How To Make Lazyoli, The Emergency Aioli For Urgent Dipping Needs

What can't you put aioli on, really? Sandwiches, fries (which are subsequently elevated to "frites"), burgers, fried chicken, fried shrimp, fried anything really. It's a versatile but simple condiment, essentially just a kicked-up, garlickified mayo that got itself a bougier name.

We used aioli on a few sandwiches at the deli where I worked in college, though I find it most successful on turkey-and-baguette. After falling in love with the condiment there, I now swipe it on every burger I grill and every BLT I construct. If I serve it to friends, they always want to know about my "special sauce," which has a uniquely spreadable and dippable consistency less firm than that of mayo.

The secret: Sour cream. A ratio of equal parts sour cream and mayo plus a squeeze of lime juice lends it that spreadability, as well as a pleasant tang that helps foil mayo's fatty richness. But the best part of this aioli recipe is how damn easy it is. I was puzzled to find that most recipes for aioli involve making your own mayo, requiring a blender and eggs and emulsions and the unlikely chance that I have the right type of vinegar. My lazier, though no less delicious, version starts with a jarred mayo and just zhushes it up with a little acid (lime juice) and tang (sour cream). Seriously, spread aioli on everything this summer.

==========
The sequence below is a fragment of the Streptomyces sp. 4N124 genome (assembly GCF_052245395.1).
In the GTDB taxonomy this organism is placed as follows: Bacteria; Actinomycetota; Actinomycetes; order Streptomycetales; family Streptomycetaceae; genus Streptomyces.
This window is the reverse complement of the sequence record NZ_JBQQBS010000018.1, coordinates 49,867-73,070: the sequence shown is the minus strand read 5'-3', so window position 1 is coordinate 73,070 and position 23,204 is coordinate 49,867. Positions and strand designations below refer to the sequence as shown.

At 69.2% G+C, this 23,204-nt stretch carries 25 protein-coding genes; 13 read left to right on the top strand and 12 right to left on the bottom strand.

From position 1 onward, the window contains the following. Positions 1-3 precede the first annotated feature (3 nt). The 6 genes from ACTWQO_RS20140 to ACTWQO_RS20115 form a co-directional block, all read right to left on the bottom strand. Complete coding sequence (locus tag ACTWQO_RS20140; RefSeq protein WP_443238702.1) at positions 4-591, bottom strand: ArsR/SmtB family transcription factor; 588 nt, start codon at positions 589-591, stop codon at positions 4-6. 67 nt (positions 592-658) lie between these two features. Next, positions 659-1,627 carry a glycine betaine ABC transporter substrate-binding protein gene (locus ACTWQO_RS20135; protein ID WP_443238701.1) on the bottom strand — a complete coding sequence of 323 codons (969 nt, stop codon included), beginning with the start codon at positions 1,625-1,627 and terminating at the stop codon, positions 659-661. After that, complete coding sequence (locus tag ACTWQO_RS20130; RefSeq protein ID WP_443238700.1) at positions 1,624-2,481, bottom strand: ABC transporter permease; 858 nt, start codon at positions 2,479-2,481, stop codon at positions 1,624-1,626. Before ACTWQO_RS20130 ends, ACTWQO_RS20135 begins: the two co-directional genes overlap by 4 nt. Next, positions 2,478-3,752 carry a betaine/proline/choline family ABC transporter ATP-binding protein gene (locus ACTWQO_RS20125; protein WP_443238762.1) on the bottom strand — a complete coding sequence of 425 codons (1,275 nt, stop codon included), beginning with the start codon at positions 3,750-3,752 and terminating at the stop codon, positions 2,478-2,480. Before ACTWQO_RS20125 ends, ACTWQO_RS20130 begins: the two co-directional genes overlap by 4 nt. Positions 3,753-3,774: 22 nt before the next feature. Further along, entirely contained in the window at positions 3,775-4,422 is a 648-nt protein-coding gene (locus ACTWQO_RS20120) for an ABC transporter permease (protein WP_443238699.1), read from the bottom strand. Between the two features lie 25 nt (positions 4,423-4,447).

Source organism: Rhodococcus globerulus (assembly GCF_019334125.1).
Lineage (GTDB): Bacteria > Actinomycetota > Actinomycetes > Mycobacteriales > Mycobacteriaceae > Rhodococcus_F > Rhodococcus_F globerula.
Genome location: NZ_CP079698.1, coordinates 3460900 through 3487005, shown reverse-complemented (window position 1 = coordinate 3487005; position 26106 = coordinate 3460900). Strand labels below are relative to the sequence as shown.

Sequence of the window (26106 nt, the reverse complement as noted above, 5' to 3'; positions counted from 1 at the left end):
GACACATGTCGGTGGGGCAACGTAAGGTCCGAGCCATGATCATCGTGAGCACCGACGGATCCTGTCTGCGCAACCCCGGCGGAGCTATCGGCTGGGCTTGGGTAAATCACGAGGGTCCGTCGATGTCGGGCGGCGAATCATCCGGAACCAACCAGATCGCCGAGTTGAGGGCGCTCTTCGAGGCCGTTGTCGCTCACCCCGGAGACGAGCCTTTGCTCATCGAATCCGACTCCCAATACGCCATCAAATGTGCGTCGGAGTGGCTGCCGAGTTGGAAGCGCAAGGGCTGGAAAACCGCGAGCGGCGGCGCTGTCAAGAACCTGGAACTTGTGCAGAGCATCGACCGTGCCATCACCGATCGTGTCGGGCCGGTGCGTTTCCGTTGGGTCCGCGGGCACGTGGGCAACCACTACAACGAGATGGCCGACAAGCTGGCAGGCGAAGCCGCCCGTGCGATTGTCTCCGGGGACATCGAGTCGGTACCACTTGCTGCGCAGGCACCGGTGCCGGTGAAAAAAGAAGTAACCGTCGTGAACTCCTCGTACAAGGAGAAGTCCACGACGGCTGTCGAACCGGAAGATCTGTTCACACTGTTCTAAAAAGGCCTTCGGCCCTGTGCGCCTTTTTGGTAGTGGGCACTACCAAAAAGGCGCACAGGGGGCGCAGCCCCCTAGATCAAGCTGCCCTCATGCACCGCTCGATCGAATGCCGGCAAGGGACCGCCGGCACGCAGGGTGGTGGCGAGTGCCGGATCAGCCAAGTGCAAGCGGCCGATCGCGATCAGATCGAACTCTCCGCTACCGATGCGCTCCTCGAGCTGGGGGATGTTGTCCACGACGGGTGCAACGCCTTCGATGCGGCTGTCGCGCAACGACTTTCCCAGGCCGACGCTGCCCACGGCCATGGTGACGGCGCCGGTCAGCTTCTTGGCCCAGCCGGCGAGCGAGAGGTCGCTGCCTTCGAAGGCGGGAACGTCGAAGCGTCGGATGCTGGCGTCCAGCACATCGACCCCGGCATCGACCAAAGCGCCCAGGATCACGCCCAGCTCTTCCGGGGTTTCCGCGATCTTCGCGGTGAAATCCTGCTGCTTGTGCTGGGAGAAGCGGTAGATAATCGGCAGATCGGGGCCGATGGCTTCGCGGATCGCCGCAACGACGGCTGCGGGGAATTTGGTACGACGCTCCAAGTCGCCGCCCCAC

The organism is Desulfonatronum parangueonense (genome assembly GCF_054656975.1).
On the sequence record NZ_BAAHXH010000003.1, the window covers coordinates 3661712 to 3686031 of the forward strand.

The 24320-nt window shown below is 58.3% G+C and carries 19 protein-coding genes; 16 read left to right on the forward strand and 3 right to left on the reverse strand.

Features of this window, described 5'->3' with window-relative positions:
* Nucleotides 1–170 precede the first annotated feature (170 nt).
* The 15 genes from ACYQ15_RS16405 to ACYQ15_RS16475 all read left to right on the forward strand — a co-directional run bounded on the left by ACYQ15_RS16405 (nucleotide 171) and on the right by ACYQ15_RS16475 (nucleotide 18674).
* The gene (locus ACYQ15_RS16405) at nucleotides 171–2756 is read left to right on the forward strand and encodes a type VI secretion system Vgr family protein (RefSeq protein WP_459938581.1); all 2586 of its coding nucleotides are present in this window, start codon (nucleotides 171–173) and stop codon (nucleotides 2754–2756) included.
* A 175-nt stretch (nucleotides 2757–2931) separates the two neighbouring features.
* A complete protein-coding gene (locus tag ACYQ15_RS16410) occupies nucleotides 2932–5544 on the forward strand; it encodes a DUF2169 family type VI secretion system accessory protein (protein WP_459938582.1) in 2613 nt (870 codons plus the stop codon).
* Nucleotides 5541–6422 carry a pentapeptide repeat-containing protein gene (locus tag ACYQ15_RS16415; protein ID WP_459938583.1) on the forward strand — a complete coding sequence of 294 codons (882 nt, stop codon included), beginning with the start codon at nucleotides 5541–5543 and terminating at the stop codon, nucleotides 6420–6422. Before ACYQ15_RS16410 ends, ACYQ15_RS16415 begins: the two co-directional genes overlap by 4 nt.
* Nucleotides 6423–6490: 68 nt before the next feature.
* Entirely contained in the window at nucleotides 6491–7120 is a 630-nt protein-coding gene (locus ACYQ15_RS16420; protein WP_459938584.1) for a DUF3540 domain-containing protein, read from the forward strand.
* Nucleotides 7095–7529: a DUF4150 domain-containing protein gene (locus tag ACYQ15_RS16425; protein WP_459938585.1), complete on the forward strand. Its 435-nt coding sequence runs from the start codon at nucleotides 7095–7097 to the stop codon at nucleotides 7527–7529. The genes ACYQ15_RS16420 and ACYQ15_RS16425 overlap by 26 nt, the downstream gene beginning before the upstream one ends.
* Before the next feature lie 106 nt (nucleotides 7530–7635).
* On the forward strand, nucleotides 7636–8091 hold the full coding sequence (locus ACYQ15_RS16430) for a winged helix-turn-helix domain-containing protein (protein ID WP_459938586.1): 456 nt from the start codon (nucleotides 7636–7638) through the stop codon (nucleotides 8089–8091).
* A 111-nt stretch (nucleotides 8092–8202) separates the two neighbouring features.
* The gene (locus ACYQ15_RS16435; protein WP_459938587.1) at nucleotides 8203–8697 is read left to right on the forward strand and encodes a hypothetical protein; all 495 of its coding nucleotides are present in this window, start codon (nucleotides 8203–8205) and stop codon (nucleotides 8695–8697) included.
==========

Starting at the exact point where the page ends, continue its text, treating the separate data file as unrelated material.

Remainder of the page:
Kate’s Lazyoli

Makes one cup

  • 1/2 cup mayonnaise
  • 1/2 cup sour cream
  • 3 cloves of garlic*, minced or (ideally) microplaned
  • 1 Tbsp. lime juice
  • Salt and pepper to taste
  • Add lime juice to microplaned garlic and let sit for a few minutes (this helps soften the garlic's harsh bite). Then add to mayo and sour cream, whisk together, and season with salt and pepper to taste. If you really want flavors to develop, let sit in the fridge for 30 minutes. Then slather on everything.


    * Quality garlic really matters here. If a bulb is sprouted, it'll make the final sauce too bitter.